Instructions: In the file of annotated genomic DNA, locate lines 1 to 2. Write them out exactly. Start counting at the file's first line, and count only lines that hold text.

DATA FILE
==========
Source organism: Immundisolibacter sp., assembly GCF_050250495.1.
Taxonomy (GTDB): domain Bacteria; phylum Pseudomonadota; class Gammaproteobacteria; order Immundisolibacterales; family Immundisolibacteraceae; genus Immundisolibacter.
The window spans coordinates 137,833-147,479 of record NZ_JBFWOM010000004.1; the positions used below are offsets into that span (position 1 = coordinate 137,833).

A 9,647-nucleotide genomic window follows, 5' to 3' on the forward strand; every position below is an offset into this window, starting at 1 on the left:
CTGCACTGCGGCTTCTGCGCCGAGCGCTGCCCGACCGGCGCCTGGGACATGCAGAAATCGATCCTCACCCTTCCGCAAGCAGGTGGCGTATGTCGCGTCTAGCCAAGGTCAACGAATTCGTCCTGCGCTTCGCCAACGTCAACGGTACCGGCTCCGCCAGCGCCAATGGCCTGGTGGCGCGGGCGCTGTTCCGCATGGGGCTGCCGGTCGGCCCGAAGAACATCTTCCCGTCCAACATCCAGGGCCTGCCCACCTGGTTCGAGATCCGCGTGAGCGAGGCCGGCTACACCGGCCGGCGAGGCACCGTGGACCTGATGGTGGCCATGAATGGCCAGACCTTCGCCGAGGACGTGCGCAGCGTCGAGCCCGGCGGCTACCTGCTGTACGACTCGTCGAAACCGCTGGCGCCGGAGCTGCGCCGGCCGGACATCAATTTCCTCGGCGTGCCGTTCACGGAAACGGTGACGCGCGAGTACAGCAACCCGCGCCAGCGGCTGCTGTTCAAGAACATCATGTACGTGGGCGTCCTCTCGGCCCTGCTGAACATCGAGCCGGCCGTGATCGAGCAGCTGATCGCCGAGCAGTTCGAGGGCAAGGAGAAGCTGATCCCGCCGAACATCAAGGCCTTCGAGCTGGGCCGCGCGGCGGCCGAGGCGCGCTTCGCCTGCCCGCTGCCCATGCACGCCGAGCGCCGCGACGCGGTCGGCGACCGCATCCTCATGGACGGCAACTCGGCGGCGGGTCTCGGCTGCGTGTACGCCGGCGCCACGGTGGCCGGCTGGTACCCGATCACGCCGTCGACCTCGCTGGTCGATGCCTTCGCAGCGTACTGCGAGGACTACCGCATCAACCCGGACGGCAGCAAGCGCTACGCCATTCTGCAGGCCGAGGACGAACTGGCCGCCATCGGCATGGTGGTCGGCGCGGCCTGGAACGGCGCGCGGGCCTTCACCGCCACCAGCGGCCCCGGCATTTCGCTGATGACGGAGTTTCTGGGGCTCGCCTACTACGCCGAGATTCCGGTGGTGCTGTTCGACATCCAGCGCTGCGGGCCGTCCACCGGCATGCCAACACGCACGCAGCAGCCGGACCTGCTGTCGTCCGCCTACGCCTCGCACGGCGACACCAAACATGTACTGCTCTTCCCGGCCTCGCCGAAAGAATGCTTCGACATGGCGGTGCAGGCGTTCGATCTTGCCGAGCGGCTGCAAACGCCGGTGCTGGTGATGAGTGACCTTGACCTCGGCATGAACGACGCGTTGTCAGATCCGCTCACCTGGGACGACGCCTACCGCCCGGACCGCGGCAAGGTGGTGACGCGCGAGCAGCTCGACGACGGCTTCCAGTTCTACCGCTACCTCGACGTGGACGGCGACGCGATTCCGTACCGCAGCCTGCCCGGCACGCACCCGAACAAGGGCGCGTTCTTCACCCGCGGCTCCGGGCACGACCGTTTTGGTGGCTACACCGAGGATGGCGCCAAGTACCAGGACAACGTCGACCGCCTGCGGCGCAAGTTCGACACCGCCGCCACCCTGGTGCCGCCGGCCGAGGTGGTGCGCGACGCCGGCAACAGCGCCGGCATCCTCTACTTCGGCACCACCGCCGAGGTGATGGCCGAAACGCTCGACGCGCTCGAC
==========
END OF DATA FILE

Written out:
Source organism: Immundisolibacter sp., assembly GCF_050250495.1.
Taxonomy (GTDB): domain Bacteria; phylum Pseudomonadota; class Gammaproteobacteria; order Immundisolibacterales; family Immundisolibacteraceae; genus Immundisolibacter.